1. Home
  2. Agriculture World

Study Reveals Urgent Need to Strengthen Protection of Existing Parks for Biodiversity Conservation

Expanding the network of protected areas can be advantageous for species that currently do not have sufficient protection for their habitats.

Shivam Dwivedi
Study Reveals Urgent Need to Strengthen Protection of Existing Parks for Biodiversity Conservation (Photo Credit- @Dhudhva Tiger Reserve)
Study Reveals Urgent Need to Strengthen Protection of Existing Parks for Biodiversity Conservation (Photo Credit- @Dhudhva Tiger Reserve)

A recent study conducted by bio-scientists from Durham University, the National University of Singapore (NUS), and Princeton University highlights the significance of reinforcing the protection of areas that are already safeguarded under law or by local communities. The researchers argue that this measure is equally important for preserving biodiversity as creating new protected areas.

The study, published in the journal Science Advances, analysed approximately 5,000 species and revealed that nearly 70% of them lack sufficient representation in protected areas. Some species exist in protected areas that have experienced downgrading, downsizing, or de-gazettement, while others face vulnerability to extinction due to future land-use changes. However, the research team suggests that by enhancing the protection of existing protected areas and expanding the park networks by a mere 1% of the planet's land area, it is possible to preserve the essential habitats of 1,191 animal species that are particularly at risk of extinction.

Protected areas can be susceptible to detrimental human activities when enforcement is inadequate or when there is insufficient political support for wildlife conservation. The effectiveness of parks in safeguarding species diminishes when they undergo downgrading, downsizing, or de-gazettement (PADDD) events. These events occur when governments decide to reduce the legal protections governing a park, thereby diminishing the level or extent of protection provided.

Such changes can lead to forest clearance for infrastructure expansion, mining operations, or other activities, resulting in the loss or degradation of habitats. The researchers discovered that as of 2021, over 278 million hectares of parks worldwide have been cumulatively subjected to PADDD events.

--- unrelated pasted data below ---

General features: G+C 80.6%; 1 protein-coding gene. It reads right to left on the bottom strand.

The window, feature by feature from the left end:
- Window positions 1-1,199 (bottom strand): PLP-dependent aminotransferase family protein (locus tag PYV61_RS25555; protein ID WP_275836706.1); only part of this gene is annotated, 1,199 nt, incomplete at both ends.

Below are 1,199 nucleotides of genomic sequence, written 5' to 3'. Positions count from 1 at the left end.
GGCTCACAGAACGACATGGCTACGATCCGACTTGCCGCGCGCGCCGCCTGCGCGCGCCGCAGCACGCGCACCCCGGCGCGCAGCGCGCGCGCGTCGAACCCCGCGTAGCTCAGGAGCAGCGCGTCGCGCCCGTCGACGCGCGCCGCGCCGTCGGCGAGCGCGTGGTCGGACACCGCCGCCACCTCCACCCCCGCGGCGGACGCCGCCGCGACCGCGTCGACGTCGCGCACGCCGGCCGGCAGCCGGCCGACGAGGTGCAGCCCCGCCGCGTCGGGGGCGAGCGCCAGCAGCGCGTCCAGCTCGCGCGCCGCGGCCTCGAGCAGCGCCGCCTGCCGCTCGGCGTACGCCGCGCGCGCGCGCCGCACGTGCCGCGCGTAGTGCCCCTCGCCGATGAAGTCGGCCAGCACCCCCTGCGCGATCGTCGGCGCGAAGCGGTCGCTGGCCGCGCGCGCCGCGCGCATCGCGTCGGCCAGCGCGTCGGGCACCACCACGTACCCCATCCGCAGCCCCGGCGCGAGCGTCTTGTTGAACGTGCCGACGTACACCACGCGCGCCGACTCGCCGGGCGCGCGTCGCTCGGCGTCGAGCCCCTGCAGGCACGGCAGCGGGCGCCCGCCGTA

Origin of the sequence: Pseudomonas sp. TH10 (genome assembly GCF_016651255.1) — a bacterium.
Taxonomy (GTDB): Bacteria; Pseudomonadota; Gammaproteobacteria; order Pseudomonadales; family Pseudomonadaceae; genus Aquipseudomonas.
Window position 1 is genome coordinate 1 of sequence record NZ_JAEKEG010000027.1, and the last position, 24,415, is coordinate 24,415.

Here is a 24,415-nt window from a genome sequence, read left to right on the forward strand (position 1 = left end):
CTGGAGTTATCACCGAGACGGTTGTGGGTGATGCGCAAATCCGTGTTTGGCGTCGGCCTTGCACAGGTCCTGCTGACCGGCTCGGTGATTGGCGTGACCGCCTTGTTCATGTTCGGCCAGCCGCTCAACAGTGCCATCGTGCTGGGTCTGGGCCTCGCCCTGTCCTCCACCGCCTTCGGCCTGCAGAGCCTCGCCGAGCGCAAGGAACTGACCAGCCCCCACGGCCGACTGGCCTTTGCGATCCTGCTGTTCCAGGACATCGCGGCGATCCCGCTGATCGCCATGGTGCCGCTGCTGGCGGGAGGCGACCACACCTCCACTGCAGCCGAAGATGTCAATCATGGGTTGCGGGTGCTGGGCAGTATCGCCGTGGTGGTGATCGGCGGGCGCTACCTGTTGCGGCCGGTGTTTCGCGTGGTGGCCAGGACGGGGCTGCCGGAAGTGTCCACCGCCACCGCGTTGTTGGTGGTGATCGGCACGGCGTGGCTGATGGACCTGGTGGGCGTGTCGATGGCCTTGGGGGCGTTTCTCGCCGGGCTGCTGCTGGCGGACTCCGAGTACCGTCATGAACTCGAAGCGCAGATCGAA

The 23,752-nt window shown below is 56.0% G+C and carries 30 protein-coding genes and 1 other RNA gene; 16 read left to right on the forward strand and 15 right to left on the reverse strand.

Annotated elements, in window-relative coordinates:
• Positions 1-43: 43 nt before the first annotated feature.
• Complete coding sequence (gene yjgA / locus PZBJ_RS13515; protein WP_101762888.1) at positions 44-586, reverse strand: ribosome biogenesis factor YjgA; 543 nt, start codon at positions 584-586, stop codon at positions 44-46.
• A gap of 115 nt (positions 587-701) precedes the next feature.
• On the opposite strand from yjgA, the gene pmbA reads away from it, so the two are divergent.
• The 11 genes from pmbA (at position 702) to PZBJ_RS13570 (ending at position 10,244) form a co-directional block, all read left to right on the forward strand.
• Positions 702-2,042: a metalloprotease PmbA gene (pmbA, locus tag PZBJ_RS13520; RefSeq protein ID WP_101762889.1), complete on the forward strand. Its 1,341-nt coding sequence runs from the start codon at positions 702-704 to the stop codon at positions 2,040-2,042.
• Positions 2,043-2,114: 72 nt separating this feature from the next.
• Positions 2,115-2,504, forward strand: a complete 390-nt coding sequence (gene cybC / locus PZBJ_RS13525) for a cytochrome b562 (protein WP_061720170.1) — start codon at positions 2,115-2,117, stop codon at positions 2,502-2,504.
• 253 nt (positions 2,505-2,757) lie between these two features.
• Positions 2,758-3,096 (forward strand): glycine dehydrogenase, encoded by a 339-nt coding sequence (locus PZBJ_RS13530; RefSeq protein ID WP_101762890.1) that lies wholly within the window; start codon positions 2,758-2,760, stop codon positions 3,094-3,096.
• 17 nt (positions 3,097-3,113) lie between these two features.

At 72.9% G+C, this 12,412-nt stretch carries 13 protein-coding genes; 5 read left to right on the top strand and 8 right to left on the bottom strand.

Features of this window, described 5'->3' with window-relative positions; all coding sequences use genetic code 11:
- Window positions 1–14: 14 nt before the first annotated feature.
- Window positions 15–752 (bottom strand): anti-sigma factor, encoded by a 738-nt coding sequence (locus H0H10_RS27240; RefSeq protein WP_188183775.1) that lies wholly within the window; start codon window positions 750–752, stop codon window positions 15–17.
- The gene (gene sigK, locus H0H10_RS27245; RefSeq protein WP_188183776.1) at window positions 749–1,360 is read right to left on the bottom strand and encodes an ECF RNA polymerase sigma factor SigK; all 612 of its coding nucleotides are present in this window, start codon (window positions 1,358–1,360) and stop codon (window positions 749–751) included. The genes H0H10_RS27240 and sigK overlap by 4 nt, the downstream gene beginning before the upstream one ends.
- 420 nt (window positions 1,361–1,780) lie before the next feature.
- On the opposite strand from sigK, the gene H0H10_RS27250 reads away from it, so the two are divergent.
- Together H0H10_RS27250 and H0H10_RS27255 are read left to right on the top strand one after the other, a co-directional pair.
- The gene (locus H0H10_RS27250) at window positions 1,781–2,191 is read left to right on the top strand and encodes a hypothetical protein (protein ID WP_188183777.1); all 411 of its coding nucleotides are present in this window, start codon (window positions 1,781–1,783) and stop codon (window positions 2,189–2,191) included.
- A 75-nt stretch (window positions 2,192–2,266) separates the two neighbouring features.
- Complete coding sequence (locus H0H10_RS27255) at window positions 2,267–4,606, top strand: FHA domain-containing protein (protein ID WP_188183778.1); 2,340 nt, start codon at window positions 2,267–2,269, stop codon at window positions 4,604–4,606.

For instance, the critically endangered Megophrys damrei frog, found exclusively in Cambodia, faces habitat degradation and loss within its protected area boundaries and adjacent surroundings, despite being protected by law. Furthermore, expanding the network of protected areas can benefit species whose habitats currently lack adequate protection. The study identifies that safeguarding an additional 330 square kilometers of natural landscapes within Indonesia would preserve suitable habitats for 53 species that currently lack protected area coverage and have limited habitat areas.

An example of such a species is the Sangihe golden bulbul, a critically endangered songbird exclusively found on Sangihe Island in Indonesia. With an estimated population of only 50 to 230 individuals remaining at one unprotected site, this species avoids plantations, indicating its reliance on intact forests. Enhanced conservation efforts would greatly benefit this sensitive species.

Dr. Rebecca Senior from Durham University reflected on the research findings, emphasizing that ongoing efforts and vigilance are necessary to protect species. She highlighted that it is insufficient to merely designate parks on paper; instead, they must be strategically located, properly managed, and endure over time. According to Dr. Zeng Yiwen of NUS, the lead author of the study, the research establishes a geography of arks, indicating where new parks can be created and where existing parks can be restored and reinforced to enhance wildlife conservation.

While global discussions on conservation often focus on the creation of new protected areas, such as the target of protecting 30% of the planet's lands and seas adopted at the COP15 United Nations biodiversity conference in December 2022, this study underscores the importance of ensuring the long-term effectiveness of existing protected areas in mitigating harmful human activities.

The findings contribute to the growing recognition of the need to conserve biodiversity and emphasize the critical role of maintaining and reinforcing already protected areas as safe havens for wildlife.

(Source: Durham University)

Take a Quiz on Green Revolution Take a quiz
Share your comments
FactCheck in Agriculture Project

Subscribe to our Newsletter. You choose the topics of your interest and we'll send you handpicked news and latest updates based on your choice.

Subscribe Newsletters